The XSL Outline entry helper window in the XSLT editor is another powerful feature for optimizing XSLT development. When you're working with an XSLT 1.0, 2.0, or 3.0 stylesheet, it lists the templates and functions in the current XSLT file as well as those in any included or imported files. Color coded icons provide at-a-glance information on templates and functions, and selecting the Go to Item icon or double clicking a template or function highlights it in the current document. Functions are listed by name, while templates are displayed by name and/or XPath expression. You can view or edit each template's mode, priority, and associated comment directly in the XSL Outline window.
You can search for, filter, and sort the templates and functions displayed in the outline by multiple criteria. The window also allows you to quickly insert calls to named templates and select a named template as the entry point for transformations.
A handy XSLT tab in the XMLSpy Info Window provides useful information while you're working with stylesheets in the XSLT editor. This tab allows you to view the associated schema and XML instance files, as well as any included or imported XSLT documents, and mousing-over the file names reveals the complete file path. You can even configure the schema and XML instance relationships directly in this tab with just a few clicks. In addition, toolbar buttons allow you to quickly organize some or all of the files into an XMLSpy project or even add all files to a ZIP archive in a user-defined location with just a few clicks.
Behavior of the XSLT editor is easily customized. XMLSpy includes the lightning-fast RaptorXML engine for XSLT transformations, and it also provides built-in support for the MSXML XSLT engine. An open XSLT architecture allows the use of any other external XSLT processor, including Apache Xalan, Saxon, or XT. Additionally, you can run transformations on RaptorXML Server (below).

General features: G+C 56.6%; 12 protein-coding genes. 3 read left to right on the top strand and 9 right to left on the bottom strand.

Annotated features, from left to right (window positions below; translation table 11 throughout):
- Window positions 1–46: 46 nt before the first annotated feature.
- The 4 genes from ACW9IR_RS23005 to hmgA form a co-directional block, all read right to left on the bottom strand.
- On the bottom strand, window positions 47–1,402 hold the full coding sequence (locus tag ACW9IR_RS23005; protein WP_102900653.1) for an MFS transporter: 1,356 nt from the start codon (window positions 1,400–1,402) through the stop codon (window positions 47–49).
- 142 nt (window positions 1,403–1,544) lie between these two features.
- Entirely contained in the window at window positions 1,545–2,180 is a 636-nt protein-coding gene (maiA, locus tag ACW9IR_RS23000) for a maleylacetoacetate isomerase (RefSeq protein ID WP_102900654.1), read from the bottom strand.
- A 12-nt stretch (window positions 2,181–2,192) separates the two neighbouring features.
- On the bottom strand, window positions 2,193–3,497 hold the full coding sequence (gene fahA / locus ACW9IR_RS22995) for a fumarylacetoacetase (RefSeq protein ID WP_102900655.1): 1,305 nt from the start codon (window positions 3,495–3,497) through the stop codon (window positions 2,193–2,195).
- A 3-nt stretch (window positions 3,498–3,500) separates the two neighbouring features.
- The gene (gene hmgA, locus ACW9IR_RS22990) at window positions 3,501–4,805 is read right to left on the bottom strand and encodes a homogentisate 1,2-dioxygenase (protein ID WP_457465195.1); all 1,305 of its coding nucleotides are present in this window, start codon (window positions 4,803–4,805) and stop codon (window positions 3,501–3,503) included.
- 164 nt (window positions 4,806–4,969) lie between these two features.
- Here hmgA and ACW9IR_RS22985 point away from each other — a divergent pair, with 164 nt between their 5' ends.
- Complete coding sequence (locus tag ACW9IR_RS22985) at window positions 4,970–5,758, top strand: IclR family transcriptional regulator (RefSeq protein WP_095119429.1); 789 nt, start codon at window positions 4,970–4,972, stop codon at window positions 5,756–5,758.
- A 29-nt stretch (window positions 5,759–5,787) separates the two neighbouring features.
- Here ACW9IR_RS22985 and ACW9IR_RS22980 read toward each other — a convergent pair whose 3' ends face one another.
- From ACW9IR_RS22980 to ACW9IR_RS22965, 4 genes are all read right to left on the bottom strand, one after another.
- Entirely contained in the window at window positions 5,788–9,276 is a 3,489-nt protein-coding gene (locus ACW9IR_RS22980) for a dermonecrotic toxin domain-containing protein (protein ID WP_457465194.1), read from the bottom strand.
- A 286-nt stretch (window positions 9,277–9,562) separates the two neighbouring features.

During XSLT testing, it can be difficult to identify the source of unintended output. XSLT back-mapping in XMLSpy makes it easy to immediately correlate output elements to source nodes and instructions.
When you turn on back-mapping for XSLT transformations, XMLSpy allows the result document to be mapped back to the source XSLT and XML documents. When you click on a node in the result document, the XSLT instruction and the XML source data that generated that particular result node will be highlighted.
How is back-mapping in XMLSpy revolutionary? First, it saves developers considerable time in debugging, refining, and perfecting their code as well as understanding inherited code written by other team members. Second, XMLSpy does not make any changes or add additional code to the output document in order to achieve back-mapping.